Shows & Panels
- The 2014 Big Picture on Cyber Security
- AFCEA Answers
- Ask the CIO
- Building the Hybrid Cloud
- Connected Government: How to Build and Procure Network Services for the Future
- Continuing Diagnostics and Mitigation: Discussion of Progress and Next Steps
- Federal Executive Forum
- Federal Tech Talk
- The Future of Government Data Centers
- The Future of IT: How CIOs Can Enable the Service-Oriented Enterprise
- The Intersection: Where Technology Meets Transformation
- Maximizing ROI Through Data Center Consolidation
- Moving to the Cloud. What's the best approach for me
- Navigating Tough Choices in Government Cloud Computing
- The New Generation of Database
- Satellite Communications: Acquiring SATCOM in Tight Times
- Targeting Advanced Threats: Proven Methods from Detection through Remediation
- Transformative Technology: Desktop Virtualization in Government
- The Truth About IT Opex and Software Defined Networking
- Value of Health IT
- Air Traffic Management Transformation Report
- Cloud First Report
- General Dynamics IT Enterprise Center
- Gov Cloud Minute
- Government in Technology Series
- Homeland Security Cybersecurity Market Report
- National Cybersecurity Awareness Month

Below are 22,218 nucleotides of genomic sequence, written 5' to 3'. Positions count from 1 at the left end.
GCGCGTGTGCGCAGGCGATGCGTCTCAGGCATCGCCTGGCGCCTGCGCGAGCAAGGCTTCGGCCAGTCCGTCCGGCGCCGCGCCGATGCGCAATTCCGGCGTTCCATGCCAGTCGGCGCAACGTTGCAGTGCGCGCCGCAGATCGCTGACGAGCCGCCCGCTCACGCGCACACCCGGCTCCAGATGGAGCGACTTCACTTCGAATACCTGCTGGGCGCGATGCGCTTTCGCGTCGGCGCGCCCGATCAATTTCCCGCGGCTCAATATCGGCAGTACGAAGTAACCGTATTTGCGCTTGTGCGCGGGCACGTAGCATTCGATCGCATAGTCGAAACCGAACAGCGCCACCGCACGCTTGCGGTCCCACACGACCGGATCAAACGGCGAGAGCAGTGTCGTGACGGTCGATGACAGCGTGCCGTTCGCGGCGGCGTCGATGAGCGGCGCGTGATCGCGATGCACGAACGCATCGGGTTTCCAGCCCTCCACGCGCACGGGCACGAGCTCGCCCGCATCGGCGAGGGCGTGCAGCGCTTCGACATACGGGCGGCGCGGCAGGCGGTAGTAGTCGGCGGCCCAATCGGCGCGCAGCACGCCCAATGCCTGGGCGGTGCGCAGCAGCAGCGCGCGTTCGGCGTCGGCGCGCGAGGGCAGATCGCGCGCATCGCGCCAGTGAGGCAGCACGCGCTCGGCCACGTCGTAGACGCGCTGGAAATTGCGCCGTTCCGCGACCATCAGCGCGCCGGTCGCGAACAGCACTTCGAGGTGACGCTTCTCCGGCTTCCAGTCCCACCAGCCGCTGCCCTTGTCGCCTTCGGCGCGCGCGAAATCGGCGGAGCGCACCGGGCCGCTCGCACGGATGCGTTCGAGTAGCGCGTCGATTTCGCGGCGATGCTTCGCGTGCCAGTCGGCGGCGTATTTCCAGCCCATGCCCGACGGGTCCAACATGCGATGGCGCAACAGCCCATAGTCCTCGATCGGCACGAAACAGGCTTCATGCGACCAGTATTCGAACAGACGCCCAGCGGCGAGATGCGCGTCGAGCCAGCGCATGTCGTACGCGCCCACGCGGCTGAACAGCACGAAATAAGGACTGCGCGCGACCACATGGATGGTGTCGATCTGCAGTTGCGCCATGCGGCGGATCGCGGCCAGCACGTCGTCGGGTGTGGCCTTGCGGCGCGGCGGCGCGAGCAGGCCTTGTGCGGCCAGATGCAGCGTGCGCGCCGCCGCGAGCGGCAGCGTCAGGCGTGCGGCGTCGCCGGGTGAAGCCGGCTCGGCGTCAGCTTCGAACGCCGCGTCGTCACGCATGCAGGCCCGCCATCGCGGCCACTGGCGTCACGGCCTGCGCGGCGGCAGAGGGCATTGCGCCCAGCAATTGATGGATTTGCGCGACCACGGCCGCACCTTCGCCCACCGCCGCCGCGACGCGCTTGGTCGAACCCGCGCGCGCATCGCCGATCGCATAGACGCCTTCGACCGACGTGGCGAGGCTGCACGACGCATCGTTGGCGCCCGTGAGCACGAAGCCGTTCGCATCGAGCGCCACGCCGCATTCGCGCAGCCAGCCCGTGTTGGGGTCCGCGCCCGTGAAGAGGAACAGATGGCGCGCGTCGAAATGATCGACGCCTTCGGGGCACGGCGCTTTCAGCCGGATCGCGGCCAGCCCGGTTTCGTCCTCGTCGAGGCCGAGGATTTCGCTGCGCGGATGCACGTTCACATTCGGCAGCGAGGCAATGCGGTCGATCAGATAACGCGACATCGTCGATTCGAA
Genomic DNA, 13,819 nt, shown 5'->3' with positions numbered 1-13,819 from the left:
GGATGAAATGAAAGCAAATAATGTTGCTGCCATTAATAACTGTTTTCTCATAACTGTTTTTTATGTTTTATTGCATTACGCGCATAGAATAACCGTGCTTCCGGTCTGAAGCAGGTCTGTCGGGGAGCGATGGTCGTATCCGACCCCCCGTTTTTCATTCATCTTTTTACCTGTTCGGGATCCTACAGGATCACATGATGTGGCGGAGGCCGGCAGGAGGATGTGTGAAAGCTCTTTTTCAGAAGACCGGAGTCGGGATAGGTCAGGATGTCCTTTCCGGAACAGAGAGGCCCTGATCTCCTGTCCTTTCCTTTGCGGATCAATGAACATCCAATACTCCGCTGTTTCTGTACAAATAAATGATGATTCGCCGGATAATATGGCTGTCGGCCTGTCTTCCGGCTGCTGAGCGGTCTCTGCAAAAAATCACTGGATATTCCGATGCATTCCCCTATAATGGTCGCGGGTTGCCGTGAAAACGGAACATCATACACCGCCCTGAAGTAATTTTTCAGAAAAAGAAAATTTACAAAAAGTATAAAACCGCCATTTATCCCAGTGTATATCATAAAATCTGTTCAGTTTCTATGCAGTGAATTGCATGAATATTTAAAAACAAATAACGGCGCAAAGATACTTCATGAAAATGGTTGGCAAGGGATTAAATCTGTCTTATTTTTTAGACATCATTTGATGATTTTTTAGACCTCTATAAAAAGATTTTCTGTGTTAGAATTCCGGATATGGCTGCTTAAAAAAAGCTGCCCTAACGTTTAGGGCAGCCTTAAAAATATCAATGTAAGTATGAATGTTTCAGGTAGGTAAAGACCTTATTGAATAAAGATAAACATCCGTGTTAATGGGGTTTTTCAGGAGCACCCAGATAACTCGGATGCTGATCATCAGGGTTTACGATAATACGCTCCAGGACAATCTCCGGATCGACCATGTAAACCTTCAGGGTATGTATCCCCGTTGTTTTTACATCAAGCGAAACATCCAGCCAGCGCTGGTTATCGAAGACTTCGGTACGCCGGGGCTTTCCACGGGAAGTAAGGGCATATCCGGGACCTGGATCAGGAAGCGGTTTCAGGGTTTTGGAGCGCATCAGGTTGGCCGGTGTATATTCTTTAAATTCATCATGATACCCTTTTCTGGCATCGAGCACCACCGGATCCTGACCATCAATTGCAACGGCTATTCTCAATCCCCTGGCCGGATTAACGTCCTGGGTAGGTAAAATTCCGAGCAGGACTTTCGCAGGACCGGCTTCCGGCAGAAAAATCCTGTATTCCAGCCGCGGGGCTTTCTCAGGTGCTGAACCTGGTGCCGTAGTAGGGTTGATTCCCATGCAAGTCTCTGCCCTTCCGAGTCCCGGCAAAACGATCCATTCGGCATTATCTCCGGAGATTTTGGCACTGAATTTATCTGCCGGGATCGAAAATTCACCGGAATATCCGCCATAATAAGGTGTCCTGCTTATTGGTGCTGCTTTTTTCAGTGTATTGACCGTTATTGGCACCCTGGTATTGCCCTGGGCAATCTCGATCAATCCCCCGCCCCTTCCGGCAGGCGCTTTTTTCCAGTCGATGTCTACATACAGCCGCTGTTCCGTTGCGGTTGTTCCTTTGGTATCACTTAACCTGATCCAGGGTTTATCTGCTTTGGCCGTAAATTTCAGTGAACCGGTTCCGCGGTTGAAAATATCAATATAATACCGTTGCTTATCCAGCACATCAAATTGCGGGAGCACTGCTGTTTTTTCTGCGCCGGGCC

- Technology Insights
- The Cyber Security Report
- The Next Generation Cyber Security Experts
Shows & Panels
Monday - Friday, 6-9 a.m.
Hosts Tom Temin and Emily Kopp bring you the latest news affecting the federal community each weekday morning, featuring interviews with top government executives and contractors. Listen live from 6 to 9 a.m. or download archived interviews below.
Thursday Morning Federal Newscast - July 1st
Thursday - 7/1/2010, 8:54am EDT
The Morning Federal Newscast is a daily compilation of the stories you hear Federal Drive hosts Tom Temin and Amy Morris discuss throughout the show each day. The Newscast is designed to give FederalNewsRadio.com users more information about the stories you hear on the air.
- Telework losing its steam in government, and that could leave agencies at risk during a crisis. That according to a new report urging government to assume that all feds are eligible to telework. The paper from Booz Allen Hamilton and the Partnership for Public Service focuses on using flexible work arrangements to ensure continuity of service. Among its recommendations: The government should set new goals for telework, getting nearly 600,000 federal employees to use it by 2014.
- Customs and Border Protection has a new home. The Department of Homeland Security will occupy 85,000 square feet at 90 K Street, Northeast, in the NoMa area of DC. Washington Business Journal reports the competitively awarded lease will fill about 21 percent of the building. GSA signed off on the deal this week, and CBP will move in during the first part of next year.
- The Environmental Protection Agency says feds have nothing to fear at the Bannister Federal Complex in Kansas City. Air tests there have come up clean. The EPA was testing for PCB's near a child-care center at the complex. The Kansas City Business Journal says this was part of a broader investigation of pollution at the complex. The investigation began after allegations that chemicals once used at the complex might've contributed to cancer and other health problems for people who worked there. The Bannister Federal Complex is managed by the General Services Administration, and houses GSA and Department of Energy workers.